BONY will also inspect its vendors’ technology and communications capabilities more closely to ensure they function in the event of disaster, according to a report in the Financial Times, citing Thomas Renyi, chief executive of BONY.
The bank’s disaster recovery plans have been closely scrutinized by the financial services industry since it was particularly hard hit by September’s terrorist attacks and is still struggling to reconcile trades that clients executed in the weeks following (see Trade Settlement Backs up in Wake of Attack ).
Failure to Communicate
BoNY executives contend that much of the disruption was due to damaged telecommunications lines, but also point to problems with communications systems at BoNY’s vendors that may have hindered the bank’s recovery.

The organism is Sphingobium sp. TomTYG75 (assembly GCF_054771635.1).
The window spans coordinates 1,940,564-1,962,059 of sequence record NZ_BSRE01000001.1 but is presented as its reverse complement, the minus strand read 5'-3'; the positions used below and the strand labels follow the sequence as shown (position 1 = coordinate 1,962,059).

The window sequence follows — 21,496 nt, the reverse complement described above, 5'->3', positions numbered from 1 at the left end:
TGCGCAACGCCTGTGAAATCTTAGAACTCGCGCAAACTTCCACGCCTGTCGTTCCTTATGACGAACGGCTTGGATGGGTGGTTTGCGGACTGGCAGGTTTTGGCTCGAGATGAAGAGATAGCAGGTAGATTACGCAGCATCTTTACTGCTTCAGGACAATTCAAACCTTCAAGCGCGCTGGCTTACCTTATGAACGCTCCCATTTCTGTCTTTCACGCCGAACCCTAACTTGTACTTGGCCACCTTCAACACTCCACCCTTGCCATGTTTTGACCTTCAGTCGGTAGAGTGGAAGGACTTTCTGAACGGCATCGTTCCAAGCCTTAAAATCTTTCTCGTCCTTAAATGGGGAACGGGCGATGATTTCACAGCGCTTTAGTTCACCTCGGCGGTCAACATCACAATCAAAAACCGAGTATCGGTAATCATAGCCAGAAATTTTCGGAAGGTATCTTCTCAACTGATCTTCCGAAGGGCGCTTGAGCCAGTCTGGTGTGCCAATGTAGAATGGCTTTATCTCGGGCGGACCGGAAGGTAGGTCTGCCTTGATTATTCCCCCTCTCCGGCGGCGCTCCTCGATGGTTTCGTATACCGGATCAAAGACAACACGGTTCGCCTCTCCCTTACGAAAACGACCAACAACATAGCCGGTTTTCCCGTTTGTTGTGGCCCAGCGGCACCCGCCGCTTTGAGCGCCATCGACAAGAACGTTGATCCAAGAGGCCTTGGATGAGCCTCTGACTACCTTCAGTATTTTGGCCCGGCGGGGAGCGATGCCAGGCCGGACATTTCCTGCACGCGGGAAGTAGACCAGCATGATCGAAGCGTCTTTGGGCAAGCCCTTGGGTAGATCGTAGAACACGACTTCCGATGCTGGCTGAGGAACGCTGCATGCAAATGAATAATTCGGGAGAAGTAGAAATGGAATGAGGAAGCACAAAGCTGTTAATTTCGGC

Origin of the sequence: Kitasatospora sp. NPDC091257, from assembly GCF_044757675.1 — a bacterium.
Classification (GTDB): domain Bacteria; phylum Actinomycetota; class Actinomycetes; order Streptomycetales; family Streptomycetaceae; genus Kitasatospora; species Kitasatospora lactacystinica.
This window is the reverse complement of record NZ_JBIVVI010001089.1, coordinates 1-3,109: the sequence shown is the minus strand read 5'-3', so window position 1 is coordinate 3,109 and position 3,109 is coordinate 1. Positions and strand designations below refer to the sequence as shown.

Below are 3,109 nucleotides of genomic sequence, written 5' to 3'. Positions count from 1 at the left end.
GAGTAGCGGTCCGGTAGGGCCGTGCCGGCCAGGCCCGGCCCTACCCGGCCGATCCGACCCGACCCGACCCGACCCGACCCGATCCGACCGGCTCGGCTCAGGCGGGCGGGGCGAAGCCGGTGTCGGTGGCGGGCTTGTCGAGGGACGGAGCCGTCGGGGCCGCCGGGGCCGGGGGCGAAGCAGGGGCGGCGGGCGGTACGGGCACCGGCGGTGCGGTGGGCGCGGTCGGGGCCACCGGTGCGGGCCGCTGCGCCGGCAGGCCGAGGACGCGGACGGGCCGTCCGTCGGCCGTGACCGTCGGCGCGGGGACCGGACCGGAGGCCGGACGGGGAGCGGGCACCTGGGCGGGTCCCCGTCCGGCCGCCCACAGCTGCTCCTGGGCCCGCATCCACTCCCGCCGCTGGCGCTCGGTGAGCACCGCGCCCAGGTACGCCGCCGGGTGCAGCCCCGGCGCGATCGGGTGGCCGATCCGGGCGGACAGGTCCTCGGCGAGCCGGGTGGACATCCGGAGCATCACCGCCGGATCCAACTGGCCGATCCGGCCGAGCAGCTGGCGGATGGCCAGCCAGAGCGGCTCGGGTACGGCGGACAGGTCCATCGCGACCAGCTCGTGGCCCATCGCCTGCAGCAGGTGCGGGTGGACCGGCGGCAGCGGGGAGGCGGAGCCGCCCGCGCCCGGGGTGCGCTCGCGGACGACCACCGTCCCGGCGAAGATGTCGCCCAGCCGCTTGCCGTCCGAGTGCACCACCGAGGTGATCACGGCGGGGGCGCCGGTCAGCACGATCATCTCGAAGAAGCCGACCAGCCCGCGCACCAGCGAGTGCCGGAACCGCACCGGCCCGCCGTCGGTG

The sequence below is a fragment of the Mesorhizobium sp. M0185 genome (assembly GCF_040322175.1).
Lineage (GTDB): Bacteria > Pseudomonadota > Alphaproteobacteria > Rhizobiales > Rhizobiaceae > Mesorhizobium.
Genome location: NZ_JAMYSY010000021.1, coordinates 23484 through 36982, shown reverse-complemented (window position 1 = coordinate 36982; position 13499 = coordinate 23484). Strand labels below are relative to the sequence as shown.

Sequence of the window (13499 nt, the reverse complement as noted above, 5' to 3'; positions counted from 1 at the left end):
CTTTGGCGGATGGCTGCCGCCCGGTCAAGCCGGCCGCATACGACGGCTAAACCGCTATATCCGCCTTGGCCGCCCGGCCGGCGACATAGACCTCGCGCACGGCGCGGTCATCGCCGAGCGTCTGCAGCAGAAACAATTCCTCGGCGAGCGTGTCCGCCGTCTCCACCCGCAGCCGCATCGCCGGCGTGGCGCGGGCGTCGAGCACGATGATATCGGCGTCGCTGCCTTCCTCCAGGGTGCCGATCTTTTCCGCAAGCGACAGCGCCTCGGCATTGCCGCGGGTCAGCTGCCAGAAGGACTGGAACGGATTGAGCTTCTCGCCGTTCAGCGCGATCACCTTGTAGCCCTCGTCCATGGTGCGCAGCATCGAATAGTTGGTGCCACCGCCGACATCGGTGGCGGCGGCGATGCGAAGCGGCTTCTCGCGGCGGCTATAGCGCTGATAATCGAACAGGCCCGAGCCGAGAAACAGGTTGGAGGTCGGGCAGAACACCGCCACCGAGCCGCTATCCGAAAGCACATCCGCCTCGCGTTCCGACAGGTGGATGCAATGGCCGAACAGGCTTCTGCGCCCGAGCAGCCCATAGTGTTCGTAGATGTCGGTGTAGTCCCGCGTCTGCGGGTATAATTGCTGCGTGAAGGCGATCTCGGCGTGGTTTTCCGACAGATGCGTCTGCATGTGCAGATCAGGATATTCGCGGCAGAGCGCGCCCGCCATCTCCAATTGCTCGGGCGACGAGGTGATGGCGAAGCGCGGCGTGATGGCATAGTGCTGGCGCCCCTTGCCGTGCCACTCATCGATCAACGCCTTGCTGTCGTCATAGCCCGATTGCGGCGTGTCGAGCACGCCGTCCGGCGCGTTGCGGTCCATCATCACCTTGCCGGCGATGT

Renyi added that he would re-evaluate the practice of out-sourcing large volumes of business to a small number of companies, despite earlier marketing activities promoting BONY as a one-stop-shop for all back-office needs.
BoNY estimated it lost about $29m in fees from the closure of the markets and problems with its automatic teller machines, and paid about $45m to compensate customers for trades that the bank failed or was slow to execute.